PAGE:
Is This the Future of Research Funding?
October 18, 2015
The never ending quest to obtain funding for scientific research just got more difficult for a lot of scientists. The U.S. National Institutes of Health is taking steps to radically change the way it funds cardiology studies, making the move to allocate money to fewer studies with a deeper reach. The agency is confronting the reality that hundreds of millions of dollars are spent every year on trials that are not large enough to show results worthy of publication, let alone eventual changes in the way medicine treats heart disease. But it’s also a reaction to the apparent waste of funds on studies whose results never see the light of day.
The move has come a few years after Dr Michael Lauer, a cardiologist and deputy director of extramural research at NIH, asked for data regarding the $2 billion spent on over 200 clinical trials over the course of a decade. He was shocked to find that over 50% of the study results were not published within 30 months of study completion and two out of five were never made public.
“If a research study is never published it is as if it never happened.” says Dr Lauer.
Generally, carrying out several small studies is less expensive than completing one large one. However, the NIH appears determined to focus on funding those studies that may have real-world or life-and-death consequences. It will also require large studies to cost less, often reducing the number of questions researchers are trying to answer with their thesis.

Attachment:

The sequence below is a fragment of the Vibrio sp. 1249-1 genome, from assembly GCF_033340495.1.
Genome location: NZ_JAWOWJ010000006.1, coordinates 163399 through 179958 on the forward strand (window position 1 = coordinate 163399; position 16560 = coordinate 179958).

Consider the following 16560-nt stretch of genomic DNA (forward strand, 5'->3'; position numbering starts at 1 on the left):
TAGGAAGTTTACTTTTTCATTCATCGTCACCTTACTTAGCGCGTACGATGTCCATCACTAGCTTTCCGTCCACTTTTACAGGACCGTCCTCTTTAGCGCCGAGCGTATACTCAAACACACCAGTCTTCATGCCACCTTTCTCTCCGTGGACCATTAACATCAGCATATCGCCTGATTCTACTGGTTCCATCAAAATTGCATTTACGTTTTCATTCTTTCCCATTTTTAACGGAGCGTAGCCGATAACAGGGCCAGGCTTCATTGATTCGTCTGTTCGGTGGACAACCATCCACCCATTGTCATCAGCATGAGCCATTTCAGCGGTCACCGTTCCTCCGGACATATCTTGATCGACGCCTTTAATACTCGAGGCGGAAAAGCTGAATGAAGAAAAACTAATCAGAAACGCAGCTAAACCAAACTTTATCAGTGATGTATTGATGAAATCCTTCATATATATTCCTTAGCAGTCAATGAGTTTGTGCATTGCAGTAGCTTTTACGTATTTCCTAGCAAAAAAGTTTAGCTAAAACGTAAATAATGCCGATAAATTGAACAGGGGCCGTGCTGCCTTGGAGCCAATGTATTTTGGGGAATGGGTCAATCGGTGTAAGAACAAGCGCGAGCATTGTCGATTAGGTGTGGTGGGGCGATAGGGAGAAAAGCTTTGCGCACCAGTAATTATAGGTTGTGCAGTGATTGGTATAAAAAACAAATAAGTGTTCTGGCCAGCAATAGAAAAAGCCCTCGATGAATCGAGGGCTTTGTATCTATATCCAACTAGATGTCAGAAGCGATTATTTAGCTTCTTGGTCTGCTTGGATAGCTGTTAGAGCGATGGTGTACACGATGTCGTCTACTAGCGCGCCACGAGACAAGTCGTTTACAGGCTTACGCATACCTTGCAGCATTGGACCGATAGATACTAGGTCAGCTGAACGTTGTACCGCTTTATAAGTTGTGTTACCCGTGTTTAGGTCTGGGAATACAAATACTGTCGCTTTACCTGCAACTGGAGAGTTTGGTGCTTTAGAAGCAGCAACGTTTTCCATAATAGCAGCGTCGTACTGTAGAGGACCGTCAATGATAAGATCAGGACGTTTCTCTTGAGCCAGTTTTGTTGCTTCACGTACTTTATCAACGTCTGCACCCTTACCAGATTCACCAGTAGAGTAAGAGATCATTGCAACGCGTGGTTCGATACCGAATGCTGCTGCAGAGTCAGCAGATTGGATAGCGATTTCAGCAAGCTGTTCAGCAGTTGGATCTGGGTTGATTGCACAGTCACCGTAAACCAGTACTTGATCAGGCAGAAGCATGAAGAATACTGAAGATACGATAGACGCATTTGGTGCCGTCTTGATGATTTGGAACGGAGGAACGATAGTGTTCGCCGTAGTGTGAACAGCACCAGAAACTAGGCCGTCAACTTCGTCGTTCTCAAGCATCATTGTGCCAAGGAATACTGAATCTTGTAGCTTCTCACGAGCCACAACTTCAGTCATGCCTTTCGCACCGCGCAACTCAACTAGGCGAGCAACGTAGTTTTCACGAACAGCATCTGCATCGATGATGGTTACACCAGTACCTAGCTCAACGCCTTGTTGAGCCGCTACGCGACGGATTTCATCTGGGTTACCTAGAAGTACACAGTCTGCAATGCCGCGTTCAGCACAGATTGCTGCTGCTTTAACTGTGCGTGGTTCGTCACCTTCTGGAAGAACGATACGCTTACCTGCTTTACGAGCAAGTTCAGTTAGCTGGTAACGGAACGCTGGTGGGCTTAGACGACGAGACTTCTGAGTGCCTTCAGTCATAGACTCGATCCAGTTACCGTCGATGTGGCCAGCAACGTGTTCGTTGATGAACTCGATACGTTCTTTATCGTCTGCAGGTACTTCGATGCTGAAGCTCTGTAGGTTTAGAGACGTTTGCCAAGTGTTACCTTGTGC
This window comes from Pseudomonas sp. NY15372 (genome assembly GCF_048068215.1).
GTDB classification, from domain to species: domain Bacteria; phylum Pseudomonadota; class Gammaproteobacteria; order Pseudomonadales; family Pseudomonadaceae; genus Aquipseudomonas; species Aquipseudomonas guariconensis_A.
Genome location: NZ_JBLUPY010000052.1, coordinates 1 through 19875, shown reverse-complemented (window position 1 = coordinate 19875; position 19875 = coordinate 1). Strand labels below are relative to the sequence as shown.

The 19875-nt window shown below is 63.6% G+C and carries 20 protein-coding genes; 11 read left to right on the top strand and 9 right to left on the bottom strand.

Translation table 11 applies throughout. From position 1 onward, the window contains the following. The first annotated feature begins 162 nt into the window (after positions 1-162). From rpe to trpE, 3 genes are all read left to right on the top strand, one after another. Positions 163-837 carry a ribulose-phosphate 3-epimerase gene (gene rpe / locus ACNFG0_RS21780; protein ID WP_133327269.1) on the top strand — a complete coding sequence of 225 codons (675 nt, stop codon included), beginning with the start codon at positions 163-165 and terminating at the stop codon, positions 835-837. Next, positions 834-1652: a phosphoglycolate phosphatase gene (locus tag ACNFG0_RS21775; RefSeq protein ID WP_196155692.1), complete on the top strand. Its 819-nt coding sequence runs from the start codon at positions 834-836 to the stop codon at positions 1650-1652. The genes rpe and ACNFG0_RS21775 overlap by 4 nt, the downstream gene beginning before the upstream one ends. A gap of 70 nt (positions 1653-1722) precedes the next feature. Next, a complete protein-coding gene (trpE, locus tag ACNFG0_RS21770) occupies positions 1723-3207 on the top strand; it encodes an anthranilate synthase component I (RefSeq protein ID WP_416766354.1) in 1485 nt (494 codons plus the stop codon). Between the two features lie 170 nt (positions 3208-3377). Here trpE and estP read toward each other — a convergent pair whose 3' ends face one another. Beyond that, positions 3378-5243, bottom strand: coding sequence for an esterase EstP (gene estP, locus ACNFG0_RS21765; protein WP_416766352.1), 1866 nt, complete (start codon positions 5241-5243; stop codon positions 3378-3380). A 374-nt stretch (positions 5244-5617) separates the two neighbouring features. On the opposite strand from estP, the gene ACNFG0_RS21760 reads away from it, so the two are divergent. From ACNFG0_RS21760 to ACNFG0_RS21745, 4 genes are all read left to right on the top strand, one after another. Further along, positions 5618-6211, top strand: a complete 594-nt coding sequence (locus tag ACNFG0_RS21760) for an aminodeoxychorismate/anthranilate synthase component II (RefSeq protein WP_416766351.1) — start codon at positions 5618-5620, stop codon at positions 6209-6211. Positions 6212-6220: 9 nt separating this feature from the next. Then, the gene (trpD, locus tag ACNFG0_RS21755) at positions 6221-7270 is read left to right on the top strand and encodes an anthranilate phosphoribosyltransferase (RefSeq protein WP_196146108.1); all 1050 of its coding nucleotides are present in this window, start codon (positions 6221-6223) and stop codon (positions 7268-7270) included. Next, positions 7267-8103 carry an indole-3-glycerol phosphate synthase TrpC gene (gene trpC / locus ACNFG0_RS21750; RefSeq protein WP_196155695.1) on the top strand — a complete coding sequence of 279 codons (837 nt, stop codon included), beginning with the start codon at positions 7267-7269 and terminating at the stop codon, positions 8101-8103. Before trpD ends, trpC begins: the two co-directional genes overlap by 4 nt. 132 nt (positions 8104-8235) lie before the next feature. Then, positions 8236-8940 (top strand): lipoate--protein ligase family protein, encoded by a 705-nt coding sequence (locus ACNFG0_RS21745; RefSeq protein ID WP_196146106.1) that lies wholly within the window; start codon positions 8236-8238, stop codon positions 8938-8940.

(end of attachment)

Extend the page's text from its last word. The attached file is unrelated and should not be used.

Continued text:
Though this decision is currently affecting cardiology research, it’s possible the same will happen in other fields of research, as the NIH has seen its allocation of funds from the U.S. government reduced by 20% in inflation-adjusted dollars since 2006.
This will mean real uncertainty for small research projects looking at a tiny piece of the heart disease puzzle. Additionally, this new criteria could influence the funding of small studies across the spectrum of science. What about the high-risk, high-gain studies that, by definition, can only be carried out on small numbers? Will the U.S. lose it’s edge in innovating science? Will other countries follow suit or take a different approach?
Read the entire New York Times article here.
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